m.1. c.1634 ALICE (2) FRENCH (bpt. 9 Apr. 1610 Assington, Suffolk, d. 6 June 1666 Ipswich)
2. Rebecca ______ (m.1. Thomas Smith, d. 1 Nov. 1680 Newbury)
d. 22 Dec. 1677 Topsfield
Thomas came to New England on one of the ships of the Winthrop fleet in 1630 in the "Hopewell". Along with the other colonists he settled in Boston where he was a member of the first church on 27 Aug. 1630.(1) Before April 1633 he had gone with John Winthrop Jr. to Agawam (Ipswich) where he was made a freeman on 4 Mar. 1633.(2) From the records of the church in Boston 10 Sept. 1643 "Our brethren John Gage and Thomas Howlett having now for sundry years inhabited at Ipswich and desiring letters of dismission to the church there have the same granted unto them with the church's consent by their silence" And on 16 June 1644: "Our sister Alice French the wife of Thomas Howlett of Ipswich and lately dismissed from us unto the church at Ipswich at her own desire hath letters of dismission granted her unto that church with the consent of our church by their silence." (21)
In 1634 Thomas was granted, by the town of Ipswich, two acres of meadow and two and a half acres of marsh between the town river and the lands of William Sergeant and John Newman, as well as six acres in partnership with John Manning and others on the neck of land on which the town stood. In 1635 he was granted 30 acres of upland and 10 acres of meadow at the head of Chebacco creek, 10 acres north of the town toward the Reedy marsh and a house lot in the town. In 1637 Thomas purchased 40 acres from John Perkins Sr.(3) At the court held in Sept. 1666 Thomas Howlett Sr. and John Gage Sr. deposed that at the first planting of the town there was an order made by the town that there should be two rods left free on the river for the benefit of the inhabitants above high water mark from the town to the neck and also above. Further, that lots were always so laid out 32 years since.(16)
Thomas was a representative to the General Court from Ipswich in 1635. He was on the Essex County jury in 1645, 1657, and 1665 and on the grand jury in 1650, 1654, 1659, 1666, and 1667.(4)
In 1640 Thomas was a sergeant in the Ipswich Company and later was its ensign under Capt. Daniel Dennison and Col. John Endicott: "Thomas Howlet is confirmed ensign at Ipswich according to their choice".(24) In 1643 Sergeant Howlett and ten soldiers were out three days in defense of the Agawam Indians against their tribal enemies, and were voted compensation by the town.(5)
Thomas was a surveyor and was appointed to the expedition to survey the Merrimack 6 June 1639.(22) Thomas was on a committee to settle the Salem/ Ipswich boundary 27 Mar. 1643.(6) He also was a member of the committee to determine the bounds between Ipswich and Wenham in 1669, the bounds between Haverhill and Salisbury in 1650, and the bound between Hampton and Salisbury in 1656. He was on the committee to lay out 500 acres at Rowley in 1653, 600 acres to Major Daniel Dennison in 1654, and the committee to lay out land to Gov. John Endicott in 1656.(23) In his will of 1 Mar. 1643/4 Robert Andrews commended his son John Andrews into the guardianship of Thomas Howlett after his death.(15) He made the inventory of the estate of Mrs. Dillingham in Oct. 1645.(7) On 29 Mar. 1652 "Sergeant Howlett" was sued by Mr. Bradstreet concerning herds of cows.(13) At the June court in 1662 Ensign Howlet told Abraham Redington that he would have to testify against him in the matter of a trespass because he knew that Mr. Bradstreet was granted a piece of land in the area under discussion.(14) Thomas accompanied one of the committee that laid out land in Rowley Oct. 1659 and was mentioned in a description of land laid out near Rowley by John Gage for Zaccheus Gould according to an order dated 18 May 1664- 7 June 1666.(8) In his will of 27 Feb. 1657/8 John Robinson, wheelwright of Ipswich, left £10 to Alice, wife of Thomas Howlett, his chest and tools to Thomas Howlett Jr., and the rest of his estate to Thomas Howlett Sr.(18)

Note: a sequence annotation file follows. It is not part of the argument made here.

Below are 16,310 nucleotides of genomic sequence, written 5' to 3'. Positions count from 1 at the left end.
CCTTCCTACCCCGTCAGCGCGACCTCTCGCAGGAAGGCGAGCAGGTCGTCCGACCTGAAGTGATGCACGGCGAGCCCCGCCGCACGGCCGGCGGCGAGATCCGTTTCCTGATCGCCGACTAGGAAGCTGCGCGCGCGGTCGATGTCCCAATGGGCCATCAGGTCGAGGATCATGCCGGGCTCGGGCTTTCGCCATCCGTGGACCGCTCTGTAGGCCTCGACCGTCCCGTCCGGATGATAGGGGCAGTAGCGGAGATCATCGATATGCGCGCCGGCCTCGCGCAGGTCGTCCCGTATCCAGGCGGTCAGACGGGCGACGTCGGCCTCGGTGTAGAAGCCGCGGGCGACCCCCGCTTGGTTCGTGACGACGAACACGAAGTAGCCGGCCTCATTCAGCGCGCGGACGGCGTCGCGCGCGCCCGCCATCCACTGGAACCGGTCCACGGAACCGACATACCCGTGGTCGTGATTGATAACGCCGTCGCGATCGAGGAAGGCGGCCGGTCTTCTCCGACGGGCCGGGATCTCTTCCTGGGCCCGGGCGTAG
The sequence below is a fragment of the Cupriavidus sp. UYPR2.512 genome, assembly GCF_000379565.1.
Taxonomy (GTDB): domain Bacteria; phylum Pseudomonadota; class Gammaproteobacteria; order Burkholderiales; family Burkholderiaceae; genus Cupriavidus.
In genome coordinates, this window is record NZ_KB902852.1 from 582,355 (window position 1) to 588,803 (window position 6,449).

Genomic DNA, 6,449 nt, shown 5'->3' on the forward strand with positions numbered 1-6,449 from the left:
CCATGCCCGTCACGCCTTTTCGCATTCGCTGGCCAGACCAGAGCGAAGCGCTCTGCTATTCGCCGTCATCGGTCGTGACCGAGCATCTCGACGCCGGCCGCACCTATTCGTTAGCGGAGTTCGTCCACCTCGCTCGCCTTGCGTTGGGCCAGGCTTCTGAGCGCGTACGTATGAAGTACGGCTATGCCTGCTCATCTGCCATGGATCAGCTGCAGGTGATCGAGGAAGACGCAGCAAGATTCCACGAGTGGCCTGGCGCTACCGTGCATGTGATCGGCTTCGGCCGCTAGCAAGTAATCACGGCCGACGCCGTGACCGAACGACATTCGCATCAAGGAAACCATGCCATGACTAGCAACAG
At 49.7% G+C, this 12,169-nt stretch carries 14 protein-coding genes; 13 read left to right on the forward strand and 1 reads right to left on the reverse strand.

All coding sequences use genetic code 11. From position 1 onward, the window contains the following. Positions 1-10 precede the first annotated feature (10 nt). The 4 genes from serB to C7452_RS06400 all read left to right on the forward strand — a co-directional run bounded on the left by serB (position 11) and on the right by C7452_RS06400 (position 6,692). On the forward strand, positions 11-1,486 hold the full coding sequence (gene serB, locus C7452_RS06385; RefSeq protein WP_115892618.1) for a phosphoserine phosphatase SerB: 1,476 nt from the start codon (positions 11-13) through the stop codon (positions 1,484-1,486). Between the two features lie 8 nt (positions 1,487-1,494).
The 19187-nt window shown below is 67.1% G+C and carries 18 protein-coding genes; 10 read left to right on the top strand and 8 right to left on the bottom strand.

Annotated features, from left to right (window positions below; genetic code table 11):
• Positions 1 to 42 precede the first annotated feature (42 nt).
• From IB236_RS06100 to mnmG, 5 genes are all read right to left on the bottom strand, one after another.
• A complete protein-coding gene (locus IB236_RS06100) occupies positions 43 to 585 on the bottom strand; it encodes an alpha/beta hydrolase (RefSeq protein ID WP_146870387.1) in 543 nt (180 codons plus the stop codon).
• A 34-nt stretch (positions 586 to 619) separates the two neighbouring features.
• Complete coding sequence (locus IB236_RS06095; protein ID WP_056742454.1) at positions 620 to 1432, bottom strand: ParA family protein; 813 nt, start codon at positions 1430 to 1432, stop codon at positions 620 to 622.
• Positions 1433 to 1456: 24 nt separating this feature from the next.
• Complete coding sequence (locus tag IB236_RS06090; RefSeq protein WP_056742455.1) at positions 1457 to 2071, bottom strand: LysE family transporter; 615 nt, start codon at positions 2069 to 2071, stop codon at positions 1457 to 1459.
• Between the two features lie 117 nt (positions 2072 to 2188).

Thomas moved to Topsfield where he was a selectman in 1661 and became a deacon in the church in 1672 and contributed £ 5 towards the salary of Rev. Jeremiah Hubbard.(9) "Ensign Howlett" was included in the list of commoners of Topsfield who were assessed in 1664 and was assessed 4/10 on 18 Nov. 1668 and 16/6 on 27 Jan. 1668/9.(19) He was one of those who shared in the common lands in March 1673.(20) On 28 Mar. 1671 "Thomas Smith came into court and chose his father-in-law, Ens. Tho Howlett for his guardian, which was allowed."(25)
Thomas made his will 4 Nov. 1677 and it was proved 24 Sept. 1678.
"To Rebeka, my wife, one cow and two heifers that are called hers, my little gray mare and an annuity of £ 5 a year, to be 50s in corn and 50s in cattle, the corn part to be half in wheat and malt and half in Indian corn. Also my wife's goods are to be returned to her.
To my son Samuel Howlit, fifty acres of land which I formerly intended for my son John, two twenty acre lots in the thick wooods in Topsfield and four acres of meadow.
To my daughter Sarah Cummings, four acres of the hasakey meadow lying at the mouth.
To my son Samuel, the rest of the Hasakey meadow at the bridge. My son Samuel shall pay 50s of the annuity of £ 5 that I have given to my wife in specie according to my will.
To my wife, a kettle instead of a bed-tick I promised.
To my daughter Sarah Comings, £ 4 to be paid within four years after my decease, if she be living, else to her heirs.
To Allis Comins, 20s at her marriage or at eighteen years of age.
I have given my daughter Mary Perley £ 23 which my will is should be made up to £ 50, one half of it within a year after my decease and the other half within three years.
To Mary Howlett, my son John Howlett's daughter, £ 45 to be paid to her at eighteen years of age or at the day of her marriage. If she live not to receive it, there shall be £ 10 paid to my son John Howlits wife.
Executor: my son William Howlit, to whom, my debts being paid, I give all the rest of my estate, housing, lands, goods and cattle, utensils of all sorts and debts from whomsoever due.